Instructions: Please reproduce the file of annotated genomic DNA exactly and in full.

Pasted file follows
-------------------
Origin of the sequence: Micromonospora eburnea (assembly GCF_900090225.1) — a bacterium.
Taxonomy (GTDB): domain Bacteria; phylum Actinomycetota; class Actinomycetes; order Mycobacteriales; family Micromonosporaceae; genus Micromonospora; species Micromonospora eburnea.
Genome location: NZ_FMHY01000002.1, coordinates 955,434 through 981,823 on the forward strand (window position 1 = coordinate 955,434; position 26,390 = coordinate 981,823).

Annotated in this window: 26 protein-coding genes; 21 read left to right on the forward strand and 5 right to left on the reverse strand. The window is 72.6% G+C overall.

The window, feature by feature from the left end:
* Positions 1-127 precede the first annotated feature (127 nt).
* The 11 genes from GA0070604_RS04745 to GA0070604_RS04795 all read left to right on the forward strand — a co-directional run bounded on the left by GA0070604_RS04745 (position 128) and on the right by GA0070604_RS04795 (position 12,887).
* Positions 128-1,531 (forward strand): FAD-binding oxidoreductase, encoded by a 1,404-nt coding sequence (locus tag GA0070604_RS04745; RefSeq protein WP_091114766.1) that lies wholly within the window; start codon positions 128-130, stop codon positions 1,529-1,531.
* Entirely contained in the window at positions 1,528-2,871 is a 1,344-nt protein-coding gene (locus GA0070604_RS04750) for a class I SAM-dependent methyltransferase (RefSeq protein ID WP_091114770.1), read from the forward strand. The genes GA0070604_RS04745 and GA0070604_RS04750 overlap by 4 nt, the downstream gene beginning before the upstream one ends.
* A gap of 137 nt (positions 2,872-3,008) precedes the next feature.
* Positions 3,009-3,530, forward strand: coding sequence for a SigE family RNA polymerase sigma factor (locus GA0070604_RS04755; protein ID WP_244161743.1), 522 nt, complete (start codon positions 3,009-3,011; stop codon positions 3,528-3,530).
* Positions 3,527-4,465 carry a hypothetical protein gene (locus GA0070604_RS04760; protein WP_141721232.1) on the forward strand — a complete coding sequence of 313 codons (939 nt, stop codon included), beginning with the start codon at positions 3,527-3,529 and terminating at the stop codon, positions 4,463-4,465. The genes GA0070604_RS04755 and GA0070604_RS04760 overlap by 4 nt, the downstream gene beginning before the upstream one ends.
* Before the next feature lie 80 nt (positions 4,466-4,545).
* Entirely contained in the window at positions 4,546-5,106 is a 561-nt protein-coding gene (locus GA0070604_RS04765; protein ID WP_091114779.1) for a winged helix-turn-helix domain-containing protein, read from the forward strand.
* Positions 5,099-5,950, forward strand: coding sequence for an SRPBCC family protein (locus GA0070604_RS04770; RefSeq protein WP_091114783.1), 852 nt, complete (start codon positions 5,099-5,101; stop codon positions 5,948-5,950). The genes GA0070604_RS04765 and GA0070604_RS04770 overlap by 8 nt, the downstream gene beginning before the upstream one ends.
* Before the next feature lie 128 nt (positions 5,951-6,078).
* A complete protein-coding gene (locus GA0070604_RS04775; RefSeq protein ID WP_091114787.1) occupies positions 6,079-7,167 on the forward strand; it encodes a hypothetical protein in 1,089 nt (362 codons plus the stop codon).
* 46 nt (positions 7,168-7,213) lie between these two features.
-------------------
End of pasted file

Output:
Origin of the sequence: Micromonospora eburnea (assembly GCF_900090225.1) — a bacterium.
Taxonomy (GTDB): domain Bacteria; phylum Actinomycetota; class Actinomycetes; order Mycobacteriales; family Micromonosporaceae; genus Micromonospora; species Micromonospora eburnea.
Genome location: NZ_FMHY01000002.1, coordinates 955,434 through 981,823 on the forward strand (window position 1 = coordinate 955,434; position 26,390 = coordinate 981,823).

Annotated in this window: 26 protein-coding genes; 21 read left to right on the forward strand and 5 right to left on the reverse strand. The window is 72.6% G+C overall.

The window, feature by feature from the left end:
* Positions 1-127 precede the first annotated feature (127 nt).
* The 11 genes from GA0070604_RS04745 to GA0070604_RS04795 all read left to right on the forward strand — a co-directional run bounded on the left by GA0070604_RS04745 (position 128) and on the right by GA0070604_RS04795 (position 12,887).
* Positions 128-1,531 (forward strand): FAD-binding oxidoreductase, encoded by a 1,404-nt coding sequence (locus tag GA0070604_RS04745; RefSeq protein WP_091114766.1) that lies wholly within the window; start codon positions 128-130, stop codon positions 1,529-1,531.
* Entirely contained in the window at positions 1,528-2,871 is a 1,344-nt protein-coding gene (locus GA0070604_RS04750) for a class I SAM-dependent methyltransferase (RefSeq protein ID WP_091114770.1), read from the forward strand. The genes GA0070604_RS04745 and GA0070604_RS04750 overlap by 4 nt, the downstream gene beginning before the upstream one ends.
* A gap of 137 nt (positions 2,872-3,008) precedes the next feature.
* Positions 3,009-3,530, forward strand: coding sequence for a SigE family RNA polymerase sigma factor (locus GA0070604_RS04755; protein ID WP_244161743.1), 522 nt, complete (start codon positions 3,009-3,011; stop codon positions 3,528-3,530).
* Positions 3,527-4,465 carry a hypothetical protein gene (locus GA0070604_RS04760; protein WP_141721232.1) on the forward strand — a complete coding sequence of 313 codons (939 nt, stop codon included), beginning with the start codon at positions 3,527-3,529 and terminating at the stop codon, positions 4,463-4,465. The genes GA0070604_RS04755 and GA0070604_RS04760 overlap by 4 nt, the downstream gene beginning before the upstream one ends.
* Before the next feature lie 80 nt (positions 4,466-4,545).
* Entirely contained in the window at positions 4,546-5,106 is a 561-nt protein-coding gene (locus GA0070604_RS04765; protein ID WP_091114779.1) for a winged helix-turn-helix domain-containing protein, read from the forward strand.
* Positions 5,099-5,950, forward strand: coding sequence for an SRPBCC family protein (locus GA0070604_RS04770; RefSeq protein WP_091114783.1), 852 nt, complete (start codon positions 5,099-5,101; stop codon positions 5,948-5,950). The genes GA0070604_RS04765 and GA0070604_RS04770 overlap by 8 nt, the downstream gene beginning before the upstream one ends.
* Before the next feature lie 128 nt (positions 5,951-6,078).
* A complete protein-coding gene (locus GA0070604_RS04775; RefSeq protein ID WP_091114787.1) occupies positions 6,079-7,167 on the forward strand; it encodes a hypothetical protein in 1,089 nt (362 codons plus the stop codon).
* 46 nt (positions 7,168-7,213) lie between these two features.